Thursday, November 1, 2012

Really Cute All Saints Song

Thank heaven that no matter what treacly pop tunes choir directors feel compelled to include in the Sunday lineup, at least they haven't replaced that rousing anthem, For All The Saints, which I think is still used as the recessional hymn just about everywhere.

But next to For All the Saints, my favorite All Saints Day song is something you never hear in a Catholic church. It comes from the Anglican hymnal, and I suspect other protestant denomination use it as well. This morning, our pastor, a former Baptist, recounted vague memories of a song about the saints that he couldn't quite recall, but loved because it suggested that the saints come from all walks of life. I knew right away which one he was talking about.

I Sing a Song of the Saints of God has the vibe of a children's song. There's even an illustrated children's book about it. Here are the lyrics, followed by a performance:

I sing a song of the saints of God, 
 patient and brave and true, 
 who toiled and fought and lived and died 
 for the Lord they loved and knew. 
 And one was a doctor, and one was a queen, 
 and one was a shepherdess on the green; 
 they were all of them saints of God, and I mean, 
 God helping, to be one too. 

2. They loved their Lord so dear, so dear, 
 and his love made them strong; 
 and they followed the right for Jesus' sake 
 the whole of their good lives long. 
 And one was a soldier, and one was a priest, 
 and one was slain by a fierce wild beast;
 and there's not any reason, no, not the least, 
 why I shouldn't be one too. 

3. They lived not only in ages past; 
 there are hundreds of thousands still. 
 The world is bright with the joyous saints 
 who love to do Jesus' will. 
 You can meet them in school, on the street, in the store, 
 in church, by the sea, in the house next door;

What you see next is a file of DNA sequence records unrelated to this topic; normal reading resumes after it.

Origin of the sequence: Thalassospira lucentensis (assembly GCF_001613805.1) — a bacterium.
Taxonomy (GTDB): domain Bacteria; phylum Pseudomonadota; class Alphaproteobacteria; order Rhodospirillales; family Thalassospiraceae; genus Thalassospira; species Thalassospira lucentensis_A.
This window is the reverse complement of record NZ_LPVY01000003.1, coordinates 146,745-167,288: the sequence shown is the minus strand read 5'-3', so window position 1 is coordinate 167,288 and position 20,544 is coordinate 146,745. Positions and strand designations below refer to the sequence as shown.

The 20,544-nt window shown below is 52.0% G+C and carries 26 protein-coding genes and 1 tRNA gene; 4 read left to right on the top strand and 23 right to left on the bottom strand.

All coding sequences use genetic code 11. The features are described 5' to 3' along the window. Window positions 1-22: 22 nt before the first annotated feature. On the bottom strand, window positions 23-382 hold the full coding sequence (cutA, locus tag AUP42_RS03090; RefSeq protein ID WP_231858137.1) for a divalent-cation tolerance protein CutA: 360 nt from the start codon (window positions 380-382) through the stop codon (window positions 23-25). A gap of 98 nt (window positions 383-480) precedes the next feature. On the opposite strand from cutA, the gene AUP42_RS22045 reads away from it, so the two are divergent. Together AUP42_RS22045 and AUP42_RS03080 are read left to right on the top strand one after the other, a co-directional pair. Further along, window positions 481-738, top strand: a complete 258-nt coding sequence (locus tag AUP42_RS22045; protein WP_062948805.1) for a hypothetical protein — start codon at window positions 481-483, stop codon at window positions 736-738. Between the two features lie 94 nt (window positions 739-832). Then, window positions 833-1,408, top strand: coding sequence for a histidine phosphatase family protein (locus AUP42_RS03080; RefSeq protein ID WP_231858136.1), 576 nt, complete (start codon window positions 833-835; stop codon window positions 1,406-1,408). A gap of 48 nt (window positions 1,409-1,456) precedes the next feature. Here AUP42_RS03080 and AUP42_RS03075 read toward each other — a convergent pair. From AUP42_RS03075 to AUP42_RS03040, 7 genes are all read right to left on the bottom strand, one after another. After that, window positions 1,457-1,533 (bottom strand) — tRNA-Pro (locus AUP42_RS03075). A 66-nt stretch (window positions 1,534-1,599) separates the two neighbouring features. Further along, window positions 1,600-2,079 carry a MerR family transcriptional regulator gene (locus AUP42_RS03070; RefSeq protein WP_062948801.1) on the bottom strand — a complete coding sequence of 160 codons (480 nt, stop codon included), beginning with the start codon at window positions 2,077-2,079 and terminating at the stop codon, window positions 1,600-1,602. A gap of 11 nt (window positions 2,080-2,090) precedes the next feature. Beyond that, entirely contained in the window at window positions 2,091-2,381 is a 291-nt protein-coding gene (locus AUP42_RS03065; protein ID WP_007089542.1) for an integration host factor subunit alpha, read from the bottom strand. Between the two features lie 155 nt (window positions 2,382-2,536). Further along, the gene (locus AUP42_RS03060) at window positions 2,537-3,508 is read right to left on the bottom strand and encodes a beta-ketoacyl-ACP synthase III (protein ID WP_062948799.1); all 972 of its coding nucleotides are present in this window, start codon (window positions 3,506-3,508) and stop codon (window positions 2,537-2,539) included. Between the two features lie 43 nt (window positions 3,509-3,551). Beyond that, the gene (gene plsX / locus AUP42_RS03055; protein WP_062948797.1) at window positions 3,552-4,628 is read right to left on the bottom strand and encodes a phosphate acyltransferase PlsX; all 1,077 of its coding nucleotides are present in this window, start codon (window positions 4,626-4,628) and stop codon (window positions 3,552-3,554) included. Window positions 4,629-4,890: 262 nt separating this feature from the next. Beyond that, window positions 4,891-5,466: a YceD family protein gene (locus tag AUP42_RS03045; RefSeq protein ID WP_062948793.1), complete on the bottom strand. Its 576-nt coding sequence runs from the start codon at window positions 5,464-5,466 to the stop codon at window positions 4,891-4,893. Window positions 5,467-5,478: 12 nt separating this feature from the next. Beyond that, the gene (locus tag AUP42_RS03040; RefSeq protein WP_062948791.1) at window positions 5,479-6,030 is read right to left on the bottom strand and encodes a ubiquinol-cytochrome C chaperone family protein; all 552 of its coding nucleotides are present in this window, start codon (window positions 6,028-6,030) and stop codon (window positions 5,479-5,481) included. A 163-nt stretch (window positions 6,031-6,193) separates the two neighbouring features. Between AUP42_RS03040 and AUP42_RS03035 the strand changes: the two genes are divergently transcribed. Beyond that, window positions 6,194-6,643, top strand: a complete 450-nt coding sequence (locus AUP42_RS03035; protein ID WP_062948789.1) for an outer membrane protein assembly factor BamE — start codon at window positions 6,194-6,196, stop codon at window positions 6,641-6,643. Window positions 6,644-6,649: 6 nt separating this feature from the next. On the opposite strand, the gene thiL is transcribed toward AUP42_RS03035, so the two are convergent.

they are saints of God, whether rich or poor, 
 and I mean to be one too.


6 comments:

  1. Love this link! Can't wait to give it to my daughter this afternoon!
    ~Susan

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  2. It was written by Lesbia Scott (interesting name!) in 1929 as a hymn for children. It's included in the "Hymns for Children" section of The Hymnal 1940 (official hymnal of the Episcopal Church from 1940 to 1982).

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  3. The third stanza quoted above is a bit de-Britished. In the Hymnal 1940, it goes:

    They lived not only in agest past,
    There are hundreds of thousands still,
    The world is bright with the joyous saints
    Who love to do Jesus' will.
    You can meet them in school, or in lanes, or at sea,
    In church, or in trains, or in shops, or at tea,
    For the saints of God are just folk like me,
    And I mean to be one too.

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    Replies
    1. Ha! I didn't catch that. I had learned the British version. But the American one works too.

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    2. And of course it's fun to indulge in a little innocent mischief by swapping "priest" and "beast" in the second stanza. It's almost a must. Gets the smiles going for sure. :)

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    3. LOL! When my kids sang this, they always sang "fierce wild beast" with gusto, and sometimes pantomiming the beast with snarling teeth and hands raised like claws.

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